Micro Molding: Reduce the Cost to Manufacture a Medical Device

Wed, 07/31/2013 - 3:28pm
John Whynott, Technical Product Manager, Mikrotech, LLC

Micro molding can prove to be a superior option over machined components.On January 1, 2013, a new 2.3% tax went into effect on the sale price of medical devices. As companies look for ways to offset the cost of the medical device tax, they should consider the use of new technologies to reduce the cost of manufacturing medical devices used in minimally invasive surgery (MIS).

MIS designers and manufacturers have difficulty creating and maintaining reliable manufacturing processes as many devices 1) use expensive machined components; 2) require highly skilled labor (artisans) using a microscope; and 3) require complex secondary operations to assemble them. These methods of manufacturing place limitations on size, complexity, material selection, production yields, and profitability.

Micro molding can provide an excellent alternative for designing and manufacturing medical devices used in minimally invasive surgery. Micro manufacturing processes overcome the limitations of established technologies, facilitating smaller components, incorporating complex features, reducing the number of components, eliminating outdated processes, reducing manufacturing costs, and increasing production yields.

Table 1: Optimal conversion criteriaThe key to success is utilizing best-in-class plastic micro molding equipment with twice the precision and repeatability as conventional equipment. It enables suppliers to achieve tolerance targets on complex products that conventional equipment cannot maintain and streamline the manufacturing process to create a more robust and reliable design for manufacturing.

Optimal Conversion Criteria
What type of component or subassembly makes a good fit? Table 1 identifies seven variables that make a component or subassembly a good candidate for conversion to micro molding.

Weighing the Costs and Benefits
So how does one justify moving to a different manufacturing process? A widely used method is performing a cost and capital investment analysis using NPV (net present value) or NPW (net present worth) comparisons.

Table 2: Costs of machining vs. micro moldingTable 2 illustrates an example of a cost savings project. The subassembly is part of a medical device used for a cardiology procedure and is currently in production. The customer approached Mikrotech looking for a way to manufacture a subassembly in a more cost-effective manner. The subassembly consisted of a machined 0.007" wall by 0.500" long stainless steel tube and an extruded 0.215" O.D. Pebax tube. Attaching the two required a pre-treatment, primer, and adhesive to bond them together.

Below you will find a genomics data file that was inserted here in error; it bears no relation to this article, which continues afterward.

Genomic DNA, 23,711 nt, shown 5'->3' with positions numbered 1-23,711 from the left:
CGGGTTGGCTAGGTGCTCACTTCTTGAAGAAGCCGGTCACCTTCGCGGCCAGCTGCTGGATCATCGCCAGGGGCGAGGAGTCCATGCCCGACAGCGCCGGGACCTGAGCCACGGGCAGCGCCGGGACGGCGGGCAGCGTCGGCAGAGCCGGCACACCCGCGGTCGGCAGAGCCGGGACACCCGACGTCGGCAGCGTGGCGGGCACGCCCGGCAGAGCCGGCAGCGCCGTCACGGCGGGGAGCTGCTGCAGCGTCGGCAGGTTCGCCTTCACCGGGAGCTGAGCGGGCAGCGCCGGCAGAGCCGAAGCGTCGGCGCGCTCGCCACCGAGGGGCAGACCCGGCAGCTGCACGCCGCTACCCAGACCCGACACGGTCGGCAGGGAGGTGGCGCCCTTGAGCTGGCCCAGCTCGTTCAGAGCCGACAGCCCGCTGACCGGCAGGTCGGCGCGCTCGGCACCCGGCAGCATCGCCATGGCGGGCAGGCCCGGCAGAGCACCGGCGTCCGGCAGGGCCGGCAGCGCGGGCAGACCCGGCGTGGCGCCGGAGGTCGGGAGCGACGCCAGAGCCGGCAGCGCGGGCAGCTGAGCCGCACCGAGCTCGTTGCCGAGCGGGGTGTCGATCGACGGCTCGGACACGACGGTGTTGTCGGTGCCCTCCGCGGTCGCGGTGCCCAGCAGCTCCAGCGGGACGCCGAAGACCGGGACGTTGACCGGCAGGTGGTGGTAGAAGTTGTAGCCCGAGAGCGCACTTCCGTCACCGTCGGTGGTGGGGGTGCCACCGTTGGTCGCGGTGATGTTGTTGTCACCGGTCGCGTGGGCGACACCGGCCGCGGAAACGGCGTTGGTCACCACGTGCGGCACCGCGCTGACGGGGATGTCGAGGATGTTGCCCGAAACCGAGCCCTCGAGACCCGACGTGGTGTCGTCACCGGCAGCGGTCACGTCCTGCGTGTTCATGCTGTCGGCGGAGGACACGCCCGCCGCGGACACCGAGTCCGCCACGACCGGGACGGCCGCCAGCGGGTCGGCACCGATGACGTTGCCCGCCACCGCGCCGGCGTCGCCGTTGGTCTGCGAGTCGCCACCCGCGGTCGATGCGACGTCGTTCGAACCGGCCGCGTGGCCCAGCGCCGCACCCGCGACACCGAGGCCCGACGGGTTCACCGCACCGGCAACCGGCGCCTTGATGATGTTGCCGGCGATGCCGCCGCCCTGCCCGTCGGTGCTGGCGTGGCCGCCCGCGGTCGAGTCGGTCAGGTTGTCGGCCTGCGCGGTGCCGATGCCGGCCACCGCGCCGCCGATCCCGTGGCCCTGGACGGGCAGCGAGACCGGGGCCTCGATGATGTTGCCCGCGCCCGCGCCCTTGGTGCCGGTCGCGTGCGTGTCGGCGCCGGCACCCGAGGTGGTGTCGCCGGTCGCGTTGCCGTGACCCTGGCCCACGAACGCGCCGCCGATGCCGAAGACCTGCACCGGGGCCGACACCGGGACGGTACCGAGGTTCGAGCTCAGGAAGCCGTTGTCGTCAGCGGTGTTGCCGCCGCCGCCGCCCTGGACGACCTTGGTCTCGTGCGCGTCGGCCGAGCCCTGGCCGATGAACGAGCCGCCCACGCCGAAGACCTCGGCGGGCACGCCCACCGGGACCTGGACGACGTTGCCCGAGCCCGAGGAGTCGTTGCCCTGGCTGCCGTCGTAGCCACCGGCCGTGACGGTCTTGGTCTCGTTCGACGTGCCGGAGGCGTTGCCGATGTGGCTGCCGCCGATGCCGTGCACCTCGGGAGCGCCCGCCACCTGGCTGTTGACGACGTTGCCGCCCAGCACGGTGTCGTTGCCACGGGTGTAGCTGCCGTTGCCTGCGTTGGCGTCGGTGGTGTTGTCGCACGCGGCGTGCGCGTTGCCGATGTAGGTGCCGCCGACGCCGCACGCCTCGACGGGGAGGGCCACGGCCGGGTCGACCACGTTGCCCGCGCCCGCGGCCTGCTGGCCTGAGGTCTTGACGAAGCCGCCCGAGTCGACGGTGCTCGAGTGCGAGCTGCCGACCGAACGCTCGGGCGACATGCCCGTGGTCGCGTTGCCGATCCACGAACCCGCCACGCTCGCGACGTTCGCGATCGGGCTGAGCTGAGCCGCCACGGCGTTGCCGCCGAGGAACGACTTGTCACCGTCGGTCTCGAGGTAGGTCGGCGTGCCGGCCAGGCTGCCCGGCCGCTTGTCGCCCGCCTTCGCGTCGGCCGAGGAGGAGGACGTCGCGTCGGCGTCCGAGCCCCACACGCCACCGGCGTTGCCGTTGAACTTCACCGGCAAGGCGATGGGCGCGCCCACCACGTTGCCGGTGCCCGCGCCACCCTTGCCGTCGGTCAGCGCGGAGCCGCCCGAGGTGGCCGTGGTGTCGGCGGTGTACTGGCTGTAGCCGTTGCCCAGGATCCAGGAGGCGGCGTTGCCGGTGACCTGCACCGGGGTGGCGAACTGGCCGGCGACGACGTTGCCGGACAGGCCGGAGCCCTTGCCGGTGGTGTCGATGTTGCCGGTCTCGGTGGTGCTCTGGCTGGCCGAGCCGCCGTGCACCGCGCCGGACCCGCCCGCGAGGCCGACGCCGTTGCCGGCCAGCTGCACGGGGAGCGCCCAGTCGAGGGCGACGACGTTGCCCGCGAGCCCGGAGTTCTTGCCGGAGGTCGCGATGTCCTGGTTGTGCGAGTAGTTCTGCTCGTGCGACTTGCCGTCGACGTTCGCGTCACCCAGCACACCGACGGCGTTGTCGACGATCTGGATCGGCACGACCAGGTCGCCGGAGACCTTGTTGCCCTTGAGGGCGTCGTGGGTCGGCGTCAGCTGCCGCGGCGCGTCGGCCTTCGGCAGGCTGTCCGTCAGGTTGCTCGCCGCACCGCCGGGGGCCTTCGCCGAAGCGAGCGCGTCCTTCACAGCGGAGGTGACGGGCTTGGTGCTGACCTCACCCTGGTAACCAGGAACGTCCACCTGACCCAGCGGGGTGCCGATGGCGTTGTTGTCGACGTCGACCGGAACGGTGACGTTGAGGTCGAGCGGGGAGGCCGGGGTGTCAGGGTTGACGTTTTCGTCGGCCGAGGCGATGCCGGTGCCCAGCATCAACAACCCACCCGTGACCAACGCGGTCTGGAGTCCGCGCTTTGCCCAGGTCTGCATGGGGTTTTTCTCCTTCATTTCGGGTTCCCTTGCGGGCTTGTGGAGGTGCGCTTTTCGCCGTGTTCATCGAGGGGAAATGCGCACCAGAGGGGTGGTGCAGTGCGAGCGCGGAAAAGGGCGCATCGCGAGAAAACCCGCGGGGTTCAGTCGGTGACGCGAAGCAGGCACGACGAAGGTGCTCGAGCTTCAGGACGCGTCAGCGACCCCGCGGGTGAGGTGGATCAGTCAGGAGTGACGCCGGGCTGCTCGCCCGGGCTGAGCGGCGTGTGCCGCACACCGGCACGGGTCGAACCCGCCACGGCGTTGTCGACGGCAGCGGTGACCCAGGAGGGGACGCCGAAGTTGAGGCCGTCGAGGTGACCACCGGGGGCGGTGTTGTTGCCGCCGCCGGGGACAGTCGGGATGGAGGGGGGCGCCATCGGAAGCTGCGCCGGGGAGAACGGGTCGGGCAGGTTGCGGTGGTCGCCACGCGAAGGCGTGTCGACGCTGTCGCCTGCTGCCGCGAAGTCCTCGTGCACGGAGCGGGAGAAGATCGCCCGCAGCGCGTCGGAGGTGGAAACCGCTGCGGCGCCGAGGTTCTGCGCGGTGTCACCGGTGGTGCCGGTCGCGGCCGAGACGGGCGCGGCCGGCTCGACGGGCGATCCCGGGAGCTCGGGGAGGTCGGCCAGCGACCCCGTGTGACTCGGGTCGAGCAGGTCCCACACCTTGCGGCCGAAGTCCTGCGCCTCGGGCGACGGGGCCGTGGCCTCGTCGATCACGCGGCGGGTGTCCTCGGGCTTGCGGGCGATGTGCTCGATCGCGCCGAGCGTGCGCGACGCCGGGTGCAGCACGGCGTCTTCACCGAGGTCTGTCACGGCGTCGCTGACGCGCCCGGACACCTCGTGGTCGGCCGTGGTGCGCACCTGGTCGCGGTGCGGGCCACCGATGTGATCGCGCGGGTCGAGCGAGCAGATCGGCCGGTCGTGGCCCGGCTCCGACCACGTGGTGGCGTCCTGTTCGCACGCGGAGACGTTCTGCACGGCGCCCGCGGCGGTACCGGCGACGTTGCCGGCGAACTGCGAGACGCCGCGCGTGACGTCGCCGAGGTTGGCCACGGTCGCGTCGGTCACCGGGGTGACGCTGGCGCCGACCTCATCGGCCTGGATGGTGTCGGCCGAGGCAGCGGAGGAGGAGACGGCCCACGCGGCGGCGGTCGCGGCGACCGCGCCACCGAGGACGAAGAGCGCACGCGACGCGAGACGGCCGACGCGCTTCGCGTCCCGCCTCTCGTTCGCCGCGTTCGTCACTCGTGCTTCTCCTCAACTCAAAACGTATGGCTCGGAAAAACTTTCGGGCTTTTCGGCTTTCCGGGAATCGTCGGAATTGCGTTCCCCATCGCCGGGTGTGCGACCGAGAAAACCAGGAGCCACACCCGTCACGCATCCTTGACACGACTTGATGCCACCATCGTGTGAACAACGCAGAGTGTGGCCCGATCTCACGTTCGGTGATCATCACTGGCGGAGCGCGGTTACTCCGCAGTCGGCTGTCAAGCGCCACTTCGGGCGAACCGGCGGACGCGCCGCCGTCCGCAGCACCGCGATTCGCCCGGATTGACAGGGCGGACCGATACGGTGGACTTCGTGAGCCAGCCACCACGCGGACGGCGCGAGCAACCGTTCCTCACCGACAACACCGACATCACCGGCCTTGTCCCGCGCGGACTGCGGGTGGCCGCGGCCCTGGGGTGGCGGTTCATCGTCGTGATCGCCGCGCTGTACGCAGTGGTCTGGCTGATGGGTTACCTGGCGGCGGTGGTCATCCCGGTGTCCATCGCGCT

Mikrotech converted the machined stainless steel tube to micro molding utilizing a Pebax polymer similar to the extruded tube. Utilizing similar materials in the subassembly eliminated the pre-treatment and the primer steps utilized for the stainless steel tube.

The NPV was based on a minimum five year life expectancy and a required internal rate of return of 10%. The project had an immediate outlay of $25,000 for mold and inspection tooling and an estimated cost of $30,000 for product revalidation and regulatory approval. Cash inflows (savings) were expected to be $262,500 for years one through five.

With a discount rate of 10% and a span of five years, the projected cash flows are worth $995,081 today, which is greater than the initial $55,000 investment in tooling and revalidation. The resulting positive NPV of the project is $940,081 ($995,081 minus $55,000), which indicates that the above project should be pursued.

Table 3: How to get startedHow to Get Started
So how do you get started? Table 3 provides a simple three step process to help establish potential opportunities and make an informed decision on whether or not to convert to micro molding.

Evaluating material alternatives is extremely important. Engineers need to determine what properties are critical to the functionality of the component so that an equivalent polymer replacement can be selected. Does it have to be sterilized? What method? How often? Does it have to be biocompatible?

There are a number of USP Class VI compliant polymers already on the market that are biocompatible and can be sterilized. If considering a polymer that has not been biocompatibility tested, the cost of testing will need to be included in the analysis of whether or not to convert. However, keep in mind that once the polymer has been tested, it can be used for multiple products.

Many companies try to use polymers that are already specified in their existing products. Regulators are familiar with those polymers, increasing the likelihood of approval. On the flipside, it might limit the ability to make a better device.

Micro molding can be an excellent lower cost alternative to machining. It can also be a nice alternative to outsourcing offshore, eliminating the complexities associated with logistics, quality control, and the potential risk of losing intellectual property.


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